“That would be the one,” said Jace, a little dryness in his tone.

“Why on earth would he think she had it?” Dorothea demanded. “Jocelyn, of all people?” Realization dawned on her face before Clary could speak. “Because she wasn’t Jocelyn Fray at all, of course,” she said. “She was Jocelyn Fairchild, his wife. The one everyone thought had died. She took the Cup and fled, didn’t she?”

Something flickered in the back of the witch’s eyes then, but she lowered her lids so quickly that Clary thought she might have imagined it. “So,” Dorothea said, “do you know what you’re going to do now? Wherever she’s hidden it, it can’t be easy to find—if you even want it found. Valentine could do terrible things with his hands on that Cup.”

“I want it found,” said Clary. “We want to—”

Jace cut her off smoothly. “We know where it is,” he said. “It’s only a matter of retrieving it.”

Dorothea’s eyes widened. “Well, where is it?”

“Here,” said Jace, in a tone so smug that Isabelle and Alec wandered over from their perusal of the bookcase to see what was going on.

“Here? You mean you have it with you?”

“Not exactly, dear Lady,” said Jace, who was, Clary felt, enjoying himself in a truly appalling manner. “I meant that you have it.”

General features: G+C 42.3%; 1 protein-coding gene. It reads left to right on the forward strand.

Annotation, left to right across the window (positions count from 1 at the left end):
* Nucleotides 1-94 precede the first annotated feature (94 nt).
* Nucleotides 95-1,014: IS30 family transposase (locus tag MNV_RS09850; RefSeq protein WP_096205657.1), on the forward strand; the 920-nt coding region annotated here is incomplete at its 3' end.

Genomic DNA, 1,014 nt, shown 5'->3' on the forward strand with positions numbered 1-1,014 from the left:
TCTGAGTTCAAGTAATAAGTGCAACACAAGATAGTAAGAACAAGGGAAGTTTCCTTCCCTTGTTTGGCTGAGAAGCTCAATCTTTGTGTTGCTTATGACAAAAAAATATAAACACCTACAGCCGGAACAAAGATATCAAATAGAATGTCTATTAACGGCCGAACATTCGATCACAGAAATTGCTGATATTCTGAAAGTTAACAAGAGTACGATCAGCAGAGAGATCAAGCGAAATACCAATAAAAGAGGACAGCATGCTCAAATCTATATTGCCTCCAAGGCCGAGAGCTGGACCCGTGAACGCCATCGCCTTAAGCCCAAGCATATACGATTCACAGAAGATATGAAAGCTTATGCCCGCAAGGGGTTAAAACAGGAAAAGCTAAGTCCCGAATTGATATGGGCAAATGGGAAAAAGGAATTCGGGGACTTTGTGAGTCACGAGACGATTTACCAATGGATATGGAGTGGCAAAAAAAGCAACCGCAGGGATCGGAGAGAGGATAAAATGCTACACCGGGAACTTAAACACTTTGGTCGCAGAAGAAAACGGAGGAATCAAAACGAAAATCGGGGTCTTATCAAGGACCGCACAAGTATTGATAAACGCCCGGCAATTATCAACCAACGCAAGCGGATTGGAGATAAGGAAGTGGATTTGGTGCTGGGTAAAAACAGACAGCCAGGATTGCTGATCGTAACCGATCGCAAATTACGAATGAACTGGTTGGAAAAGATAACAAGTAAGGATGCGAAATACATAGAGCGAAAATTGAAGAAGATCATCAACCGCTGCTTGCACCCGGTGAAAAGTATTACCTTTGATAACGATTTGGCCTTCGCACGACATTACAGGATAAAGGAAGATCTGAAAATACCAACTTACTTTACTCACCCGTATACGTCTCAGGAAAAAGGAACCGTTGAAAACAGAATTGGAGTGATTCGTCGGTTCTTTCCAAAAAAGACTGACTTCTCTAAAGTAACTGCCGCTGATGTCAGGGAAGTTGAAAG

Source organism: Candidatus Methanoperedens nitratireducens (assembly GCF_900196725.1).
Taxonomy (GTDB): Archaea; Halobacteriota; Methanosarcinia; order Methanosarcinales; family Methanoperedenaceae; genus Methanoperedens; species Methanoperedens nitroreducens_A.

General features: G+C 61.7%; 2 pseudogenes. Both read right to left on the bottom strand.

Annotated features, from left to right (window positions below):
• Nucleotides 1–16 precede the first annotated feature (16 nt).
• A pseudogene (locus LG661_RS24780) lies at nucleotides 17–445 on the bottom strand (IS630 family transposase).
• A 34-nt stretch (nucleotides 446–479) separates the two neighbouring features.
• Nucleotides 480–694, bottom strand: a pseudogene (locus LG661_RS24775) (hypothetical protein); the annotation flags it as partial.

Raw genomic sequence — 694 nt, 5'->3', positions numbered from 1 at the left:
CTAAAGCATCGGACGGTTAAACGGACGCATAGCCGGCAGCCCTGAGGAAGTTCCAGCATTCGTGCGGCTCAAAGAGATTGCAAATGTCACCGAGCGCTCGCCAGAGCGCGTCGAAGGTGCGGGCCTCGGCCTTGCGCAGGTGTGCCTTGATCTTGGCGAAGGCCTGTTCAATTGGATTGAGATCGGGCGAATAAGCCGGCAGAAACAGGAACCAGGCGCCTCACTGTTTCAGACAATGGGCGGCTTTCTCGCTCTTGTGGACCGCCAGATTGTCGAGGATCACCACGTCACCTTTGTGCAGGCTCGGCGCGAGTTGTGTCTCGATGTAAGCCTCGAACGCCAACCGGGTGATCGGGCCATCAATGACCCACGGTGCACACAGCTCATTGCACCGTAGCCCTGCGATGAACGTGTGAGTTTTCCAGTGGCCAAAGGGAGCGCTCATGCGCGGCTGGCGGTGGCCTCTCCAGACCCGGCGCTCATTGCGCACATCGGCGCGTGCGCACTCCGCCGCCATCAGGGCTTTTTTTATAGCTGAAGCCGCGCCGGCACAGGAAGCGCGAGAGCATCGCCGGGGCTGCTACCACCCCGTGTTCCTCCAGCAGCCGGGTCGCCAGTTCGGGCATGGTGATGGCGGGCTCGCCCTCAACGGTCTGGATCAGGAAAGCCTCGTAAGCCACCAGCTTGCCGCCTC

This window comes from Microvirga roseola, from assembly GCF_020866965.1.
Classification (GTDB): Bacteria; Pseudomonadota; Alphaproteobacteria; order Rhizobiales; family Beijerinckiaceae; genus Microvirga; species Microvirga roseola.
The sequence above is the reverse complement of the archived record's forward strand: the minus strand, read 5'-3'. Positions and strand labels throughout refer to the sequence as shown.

Dorothea’s mouth snapped shut. “That’s not funny,” she said, so sharply that Clary became worried that this was all going terribly wrong. Why did Jace always have to antagonize everyone?

“You do have it,” Clary interrupted hurriedly, “but not—”

Dorothea rose from the armchair to her full, magnificent height, and glowered down at them. “You are mistaken,” she said coldly. “Both in imagining that I have the Cup, and in daring to come here and call me a liar.”

Alec’s hand went to his featherstaff. “Oh, boy,” he said under his breath.

Baffled, Clary shook her head. “No,” she said quickly, “I’m not calling you a liar, I promise. I’m saying the Cup is here, but you never knew it.”

Madame Dorothea stared at her. Her eyes, nearly hidden in the folds of her face, were hard as marbles. “Explain yourself,” she said.

“I’m saying my mother hid it here,” said Clary. “Years ago. She never told you because she didn’t want to involve you.”

“So she gave it to you disguised,” Jace explained, “in the form of a gift.”

Dorothea looked at him blankly.

Doesn’t she remember? Clary thought, puzzled. “The tarot deck,” she said. “The cards she painted for you.”

The witch’s gaze went to the cards, lying in their silk wrappings on the table. “The cards?” As her gaze widened, Clary stepped to the table and picked up the deck. They were warm to the touch, almost slippery. Now, as she had not been able to before, she felt the power from the runes painted on their backs pulsing through the tips of her fingers. She found the Ace of Cups by touch and pulled it out, setting the rest of the cards back down on the table.

“Here it is,” she said.

They were all looking at her, expectant, perfectly still. Slowly she turned the card over and looked again at her mother’s artwork: the slim painted hand, its fingers wrapped around the gold stem of the Mortal Cup.